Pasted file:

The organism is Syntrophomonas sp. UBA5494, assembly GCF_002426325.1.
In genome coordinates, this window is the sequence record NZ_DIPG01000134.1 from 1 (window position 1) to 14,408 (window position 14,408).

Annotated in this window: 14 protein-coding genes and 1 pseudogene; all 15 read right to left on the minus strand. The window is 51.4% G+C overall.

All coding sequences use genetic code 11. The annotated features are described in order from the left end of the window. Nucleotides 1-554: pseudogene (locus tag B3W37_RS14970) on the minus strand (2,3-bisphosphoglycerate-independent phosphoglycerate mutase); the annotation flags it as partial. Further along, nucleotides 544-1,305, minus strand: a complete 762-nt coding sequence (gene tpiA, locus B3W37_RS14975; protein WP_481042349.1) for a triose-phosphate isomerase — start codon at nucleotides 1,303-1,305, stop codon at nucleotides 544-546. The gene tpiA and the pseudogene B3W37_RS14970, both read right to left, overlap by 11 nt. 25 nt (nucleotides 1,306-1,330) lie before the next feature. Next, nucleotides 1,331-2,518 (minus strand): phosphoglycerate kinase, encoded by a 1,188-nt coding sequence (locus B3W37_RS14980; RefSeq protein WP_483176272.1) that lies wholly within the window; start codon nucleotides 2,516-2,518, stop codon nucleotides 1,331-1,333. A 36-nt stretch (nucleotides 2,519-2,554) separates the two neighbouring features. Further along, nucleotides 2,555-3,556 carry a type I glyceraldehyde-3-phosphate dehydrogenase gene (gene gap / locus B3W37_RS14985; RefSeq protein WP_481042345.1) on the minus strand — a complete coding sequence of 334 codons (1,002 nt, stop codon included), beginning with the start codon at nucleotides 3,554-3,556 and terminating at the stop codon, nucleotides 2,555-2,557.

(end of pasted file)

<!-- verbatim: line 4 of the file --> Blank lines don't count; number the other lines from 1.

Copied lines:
All coding sequences use genetic code 11. The annotated features are described in order from the left end of the window. Nucleotides 1-554: pseudogene (locus tag B3W37_RS14970) on the minus strand (2,3-bisphosphoglycerate-independent phosphoglycerate mutase); the annotation flags it as partial. Further along, nucleotides 544-1,305, minus strand: a complete 762-nt coding sequence (gene tpiA, locus B3W37_RS14975; protein WP_481042349.1) for a triose-phosphate isomerase — start codon at nucleotides 1,303-1,305, stop codon at nucleotides 544-546. The gene tpiA and the pseudogene B3W37_RS14970, both read right to left, overlap by 11 nt. 25 nt (nucleotides 1,306-1,330) lie before the next feature. Next, nucleotides 1,331-2,518 (minus strand): phosphoglycerate kinase, encoded by a 1,188-nt coding sequence (locus B3W37_RS14980; RefSeq protein WP_483176272.1) that lies wholly within the window; start codon nucleotides 2,516-2,518, stop codon nucleotides 1,331-1,333. A 36-nt stretch (nucleotides 2,519-2,554) separates the two neighbouring features. Further along, nucleotides 2,555-3,556 carry a type I glyceraldehyde-3-phosphate dehydrogenase gene (gene gap / locus B3W37_RS14985; RefSeq protein WP_481042345.1) on the minus strand — a complete coding sequence of 334 codons (1,002 nt, stop codon included), beginning with the start codon at nucleotides 3,554-3,556 and terminating at the stop codon, nucleotides 2,555-2,557.